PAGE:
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Concept Sake for meat

Why this sake goes so well with meat

One of the fundamental ingredients of Japanese cuisine is ‘awase dashi’ where ‘awase’ means combine and ‘dashi’ means soup stock. Awase dashi is usually made by combining kombu seaweed dashi and fish dashi. Both ingredients have their own distinctive savoury umami, and when combined together to make an awase dashi, the umami becomes fuller and stronger.

Scientifically speaking, the umami-carrying molecules can be divided into two groups. One of them comprises nucleic acids such as inosinic acid and guanylic acid, and the other comprises amino acids such as glutamic acid. When a food contains the two groups of umami, the resulting umami taste is greater than the sum of each group taken individually.

During the fermentation of Meat Lover Only sake, glutamic acid is produced in large quantities. The molecule in turn works in synergy with the meat’s inosinic acid to create the same umami-enhancing combination found in awase dashi.


Generally, sake is made from a special type of sake rice that is polished until only the core of the grain remains.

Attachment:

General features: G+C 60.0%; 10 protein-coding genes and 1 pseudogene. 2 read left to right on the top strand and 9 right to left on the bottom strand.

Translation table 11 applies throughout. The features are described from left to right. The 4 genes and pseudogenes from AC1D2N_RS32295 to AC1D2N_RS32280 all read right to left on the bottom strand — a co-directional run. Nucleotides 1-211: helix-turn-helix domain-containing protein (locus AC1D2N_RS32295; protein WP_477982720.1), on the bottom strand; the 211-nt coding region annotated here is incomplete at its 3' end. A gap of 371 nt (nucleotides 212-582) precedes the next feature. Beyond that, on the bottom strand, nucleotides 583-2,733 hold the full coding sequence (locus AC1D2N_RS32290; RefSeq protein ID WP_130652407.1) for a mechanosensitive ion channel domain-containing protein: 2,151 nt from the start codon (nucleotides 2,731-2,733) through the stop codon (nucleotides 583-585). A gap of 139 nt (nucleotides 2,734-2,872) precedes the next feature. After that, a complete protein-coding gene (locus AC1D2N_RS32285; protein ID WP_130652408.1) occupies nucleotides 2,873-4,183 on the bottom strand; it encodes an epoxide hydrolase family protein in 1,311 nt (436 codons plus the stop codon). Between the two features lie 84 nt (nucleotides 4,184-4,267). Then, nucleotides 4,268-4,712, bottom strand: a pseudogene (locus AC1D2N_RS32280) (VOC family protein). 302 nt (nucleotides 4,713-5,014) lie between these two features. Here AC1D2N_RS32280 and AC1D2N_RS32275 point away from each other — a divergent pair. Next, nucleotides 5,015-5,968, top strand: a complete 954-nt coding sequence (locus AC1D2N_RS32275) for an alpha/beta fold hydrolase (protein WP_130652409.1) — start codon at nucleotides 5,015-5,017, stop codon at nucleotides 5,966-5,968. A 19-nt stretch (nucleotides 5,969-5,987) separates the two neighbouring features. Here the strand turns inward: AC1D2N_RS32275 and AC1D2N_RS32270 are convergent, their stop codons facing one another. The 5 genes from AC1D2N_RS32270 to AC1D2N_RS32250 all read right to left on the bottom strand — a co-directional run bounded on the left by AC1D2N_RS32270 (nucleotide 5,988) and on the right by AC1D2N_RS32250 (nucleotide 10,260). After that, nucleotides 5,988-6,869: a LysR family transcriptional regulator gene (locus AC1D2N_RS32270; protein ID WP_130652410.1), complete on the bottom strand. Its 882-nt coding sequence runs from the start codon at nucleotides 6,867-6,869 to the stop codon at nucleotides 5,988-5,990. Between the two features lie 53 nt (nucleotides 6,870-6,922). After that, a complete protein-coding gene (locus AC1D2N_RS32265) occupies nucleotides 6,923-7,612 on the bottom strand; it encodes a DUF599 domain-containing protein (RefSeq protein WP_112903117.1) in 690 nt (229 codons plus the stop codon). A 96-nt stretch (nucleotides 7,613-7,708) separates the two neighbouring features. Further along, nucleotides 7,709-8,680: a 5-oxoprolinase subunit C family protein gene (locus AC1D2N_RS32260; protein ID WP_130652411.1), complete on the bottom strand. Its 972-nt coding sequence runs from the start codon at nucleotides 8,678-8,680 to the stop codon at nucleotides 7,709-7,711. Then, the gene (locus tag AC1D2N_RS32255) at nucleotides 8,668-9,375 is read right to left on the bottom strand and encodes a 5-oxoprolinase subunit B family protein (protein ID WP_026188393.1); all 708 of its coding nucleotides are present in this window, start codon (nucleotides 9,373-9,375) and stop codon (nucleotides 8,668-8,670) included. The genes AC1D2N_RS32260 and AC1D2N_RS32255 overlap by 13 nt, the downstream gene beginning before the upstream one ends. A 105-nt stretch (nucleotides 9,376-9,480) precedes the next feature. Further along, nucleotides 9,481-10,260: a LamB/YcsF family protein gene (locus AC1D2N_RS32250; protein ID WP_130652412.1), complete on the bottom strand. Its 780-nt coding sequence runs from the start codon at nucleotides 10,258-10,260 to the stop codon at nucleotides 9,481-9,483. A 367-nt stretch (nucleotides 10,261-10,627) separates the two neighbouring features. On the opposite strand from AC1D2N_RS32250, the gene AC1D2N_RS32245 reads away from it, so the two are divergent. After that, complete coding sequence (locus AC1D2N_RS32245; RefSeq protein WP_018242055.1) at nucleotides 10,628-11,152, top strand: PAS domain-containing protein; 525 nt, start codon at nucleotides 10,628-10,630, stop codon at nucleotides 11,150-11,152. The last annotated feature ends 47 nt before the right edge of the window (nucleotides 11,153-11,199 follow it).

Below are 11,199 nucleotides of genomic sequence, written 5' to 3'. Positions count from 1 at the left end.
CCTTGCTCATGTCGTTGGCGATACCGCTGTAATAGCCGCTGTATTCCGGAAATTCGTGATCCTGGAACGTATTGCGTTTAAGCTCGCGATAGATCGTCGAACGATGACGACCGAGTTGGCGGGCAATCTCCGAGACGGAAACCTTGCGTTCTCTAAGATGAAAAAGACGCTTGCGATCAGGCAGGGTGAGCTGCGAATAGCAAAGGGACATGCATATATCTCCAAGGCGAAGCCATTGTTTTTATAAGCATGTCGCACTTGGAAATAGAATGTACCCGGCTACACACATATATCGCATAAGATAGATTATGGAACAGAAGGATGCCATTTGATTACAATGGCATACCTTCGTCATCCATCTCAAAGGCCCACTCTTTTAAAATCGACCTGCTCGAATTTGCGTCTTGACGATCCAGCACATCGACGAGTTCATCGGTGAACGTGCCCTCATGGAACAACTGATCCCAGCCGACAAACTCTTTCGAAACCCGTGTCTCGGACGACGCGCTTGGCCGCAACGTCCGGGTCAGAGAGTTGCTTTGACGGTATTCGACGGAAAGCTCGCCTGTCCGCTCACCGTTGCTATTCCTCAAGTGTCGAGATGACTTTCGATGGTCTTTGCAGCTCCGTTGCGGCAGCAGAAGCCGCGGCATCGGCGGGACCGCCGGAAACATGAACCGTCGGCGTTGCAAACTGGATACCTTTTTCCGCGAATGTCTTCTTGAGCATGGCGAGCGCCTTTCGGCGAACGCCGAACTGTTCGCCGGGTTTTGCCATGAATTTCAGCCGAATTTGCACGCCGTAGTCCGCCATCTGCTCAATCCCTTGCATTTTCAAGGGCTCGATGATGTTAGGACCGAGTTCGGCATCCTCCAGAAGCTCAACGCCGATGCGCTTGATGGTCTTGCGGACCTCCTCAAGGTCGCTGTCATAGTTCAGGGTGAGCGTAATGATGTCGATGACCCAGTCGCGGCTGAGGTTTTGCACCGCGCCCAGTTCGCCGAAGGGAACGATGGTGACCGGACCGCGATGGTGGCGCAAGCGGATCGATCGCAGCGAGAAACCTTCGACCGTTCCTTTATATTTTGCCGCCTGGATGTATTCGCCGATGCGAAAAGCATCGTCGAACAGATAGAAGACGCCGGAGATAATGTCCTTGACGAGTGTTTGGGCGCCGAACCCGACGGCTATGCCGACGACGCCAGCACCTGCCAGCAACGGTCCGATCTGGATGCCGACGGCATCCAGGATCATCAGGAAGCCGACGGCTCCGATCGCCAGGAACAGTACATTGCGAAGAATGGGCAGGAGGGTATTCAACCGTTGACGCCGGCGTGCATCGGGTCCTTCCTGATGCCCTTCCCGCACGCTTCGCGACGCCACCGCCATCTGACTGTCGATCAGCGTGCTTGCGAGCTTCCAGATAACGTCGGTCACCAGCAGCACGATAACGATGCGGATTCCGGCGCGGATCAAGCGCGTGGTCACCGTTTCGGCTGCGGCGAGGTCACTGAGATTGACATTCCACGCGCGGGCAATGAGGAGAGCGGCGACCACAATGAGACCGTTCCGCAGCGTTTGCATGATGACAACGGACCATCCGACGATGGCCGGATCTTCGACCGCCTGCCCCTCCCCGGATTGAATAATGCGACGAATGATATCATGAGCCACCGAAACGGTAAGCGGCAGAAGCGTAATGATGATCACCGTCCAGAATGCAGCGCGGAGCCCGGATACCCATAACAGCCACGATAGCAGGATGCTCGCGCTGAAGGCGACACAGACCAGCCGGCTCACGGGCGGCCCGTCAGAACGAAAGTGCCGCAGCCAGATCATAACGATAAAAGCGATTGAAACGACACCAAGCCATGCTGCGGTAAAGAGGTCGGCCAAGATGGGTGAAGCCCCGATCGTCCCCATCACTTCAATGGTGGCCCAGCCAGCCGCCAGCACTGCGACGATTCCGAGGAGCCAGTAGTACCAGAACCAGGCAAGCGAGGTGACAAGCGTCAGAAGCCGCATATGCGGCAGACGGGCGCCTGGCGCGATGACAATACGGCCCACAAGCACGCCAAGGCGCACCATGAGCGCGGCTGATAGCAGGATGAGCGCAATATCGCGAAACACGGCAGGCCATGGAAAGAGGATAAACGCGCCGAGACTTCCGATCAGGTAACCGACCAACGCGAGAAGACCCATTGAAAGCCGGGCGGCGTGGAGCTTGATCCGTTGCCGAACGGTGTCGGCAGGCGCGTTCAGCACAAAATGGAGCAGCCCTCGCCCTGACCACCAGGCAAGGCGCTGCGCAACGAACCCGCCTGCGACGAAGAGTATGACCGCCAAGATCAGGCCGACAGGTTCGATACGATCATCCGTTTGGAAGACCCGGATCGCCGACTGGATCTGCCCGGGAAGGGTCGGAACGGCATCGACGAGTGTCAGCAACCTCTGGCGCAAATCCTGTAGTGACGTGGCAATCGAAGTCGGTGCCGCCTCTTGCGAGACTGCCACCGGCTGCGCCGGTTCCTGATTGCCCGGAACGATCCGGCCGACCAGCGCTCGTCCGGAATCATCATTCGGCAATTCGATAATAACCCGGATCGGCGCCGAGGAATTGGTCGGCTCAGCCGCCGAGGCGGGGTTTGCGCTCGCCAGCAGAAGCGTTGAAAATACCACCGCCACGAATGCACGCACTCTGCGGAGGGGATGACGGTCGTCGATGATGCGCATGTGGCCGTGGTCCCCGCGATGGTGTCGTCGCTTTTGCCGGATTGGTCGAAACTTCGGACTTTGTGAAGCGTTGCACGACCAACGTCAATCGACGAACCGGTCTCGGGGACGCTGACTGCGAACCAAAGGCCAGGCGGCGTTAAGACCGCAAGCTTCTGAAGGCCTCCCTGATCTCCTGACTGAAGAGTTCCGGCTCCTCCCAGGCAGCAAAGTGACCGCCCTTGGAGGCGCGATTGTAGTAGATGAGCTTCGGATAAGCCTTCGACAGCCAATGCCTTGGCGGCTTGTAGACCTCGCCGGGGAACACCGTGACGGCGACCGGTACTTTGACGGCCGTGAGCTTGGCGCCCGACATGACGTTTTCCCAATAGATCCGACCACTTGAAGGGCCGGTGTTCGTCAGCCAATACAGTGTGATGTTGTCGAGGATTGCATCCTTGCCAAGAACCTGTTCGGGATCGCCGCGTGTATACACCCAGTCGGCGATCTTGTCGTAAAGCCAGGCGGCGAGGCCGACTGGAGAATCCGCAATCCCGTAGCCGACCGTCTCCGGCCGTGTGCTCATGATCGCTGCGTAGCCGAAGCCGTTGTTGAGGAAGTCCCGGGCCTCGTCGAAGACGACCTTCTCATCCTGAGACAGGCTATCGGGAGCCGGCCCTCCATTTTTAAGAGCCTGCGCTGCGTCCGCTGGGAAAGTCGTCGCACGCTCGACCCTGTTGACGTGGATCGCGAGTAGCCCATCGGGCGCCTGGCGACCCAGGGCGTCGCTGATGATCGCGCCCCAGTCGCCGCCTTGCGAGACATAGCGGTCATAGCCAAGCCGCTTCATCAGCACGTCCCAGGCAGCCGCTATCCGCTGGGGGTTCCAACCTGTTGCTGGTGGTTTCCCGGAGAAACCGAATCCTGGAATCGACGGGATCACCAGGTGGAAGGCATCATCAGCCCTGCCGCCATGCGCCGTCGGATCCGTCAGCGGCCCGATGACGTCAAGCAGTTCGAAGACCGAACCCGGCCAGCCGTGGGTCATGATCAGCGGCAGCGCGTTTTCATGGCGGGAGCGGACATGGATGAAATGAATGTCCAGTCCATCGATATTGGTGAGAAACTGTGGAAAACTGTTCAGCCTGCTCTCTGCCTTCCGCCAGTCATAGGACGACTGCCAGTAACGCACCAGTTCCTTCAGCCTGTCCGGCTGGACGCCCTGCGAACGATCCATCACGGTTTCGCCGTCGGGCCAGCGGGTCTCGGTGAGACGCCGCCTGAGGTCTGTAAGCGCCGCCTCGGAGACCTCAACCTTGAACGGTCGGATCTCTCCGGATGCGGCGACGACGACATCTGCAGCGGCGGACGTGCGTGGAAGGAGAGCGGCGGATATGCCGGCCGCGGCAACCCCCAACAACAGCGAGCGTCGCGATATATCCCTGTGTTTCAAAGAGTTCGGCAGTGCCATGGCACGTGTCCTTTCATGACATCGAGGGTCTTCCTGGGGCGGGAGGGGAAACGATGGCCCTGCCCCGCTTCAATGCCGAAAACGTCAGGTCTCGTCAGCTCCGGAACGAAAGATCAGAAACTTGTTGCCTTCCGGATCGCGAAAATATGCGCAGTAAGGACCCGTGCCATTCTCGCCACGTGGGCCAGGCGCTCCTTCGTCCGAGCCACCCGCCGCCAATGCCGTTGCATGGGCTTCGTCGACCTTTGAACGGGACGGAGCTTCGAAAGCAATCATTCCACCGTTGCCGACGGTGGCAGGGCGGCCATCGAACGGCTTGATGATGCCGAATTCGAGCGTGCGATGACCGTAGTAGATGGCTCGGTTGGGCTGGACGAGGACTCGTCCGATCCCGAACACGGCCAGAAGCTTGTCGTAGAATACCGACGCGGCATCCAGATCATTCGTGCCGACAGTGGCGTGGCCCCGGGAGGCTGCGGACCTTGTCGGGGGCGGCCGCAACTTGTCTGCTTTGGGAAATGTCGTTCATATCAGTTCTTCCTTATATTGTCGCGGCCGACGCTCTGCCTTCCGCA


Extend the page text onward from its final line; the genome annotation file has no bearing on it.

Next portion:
However, sake made to be paired with meat must be different. In order not to be overpowered by the stronger taste of meat, the sake too must be full-bodied and strong. To achieve this taste, rice generally consumed as food is used, and polishing of the grains is reduced to a minimum in order to preserve the outer shells that have a sharper taste and more nutrients than the core. This kind of rice is also better when used for the natural frementation method known as 'Bodai-moto'.

Bodai-moto, or the natural fermentation method

The Bodai-moto method dates back to the Heian era of Japan (year 794-1185). It consists of simply adding rice to water and leaving the lactic acid bacteria present in the ambient air to start the fermentation process in the water. That water is then used to grow the yeast that will be used for brewing the sake. Meat Lovers Only is made by using this natural yeast.

The environmental control necessary to promote the natural growth of the right bacteria necessary for sake brewing is very challenging, but the result is a sake with a much stronger flavour.


The water used for Meat Lovers Only is drawn from underground sources of Mount Hotaka, known as one of the '100 famous Japanese mountains'.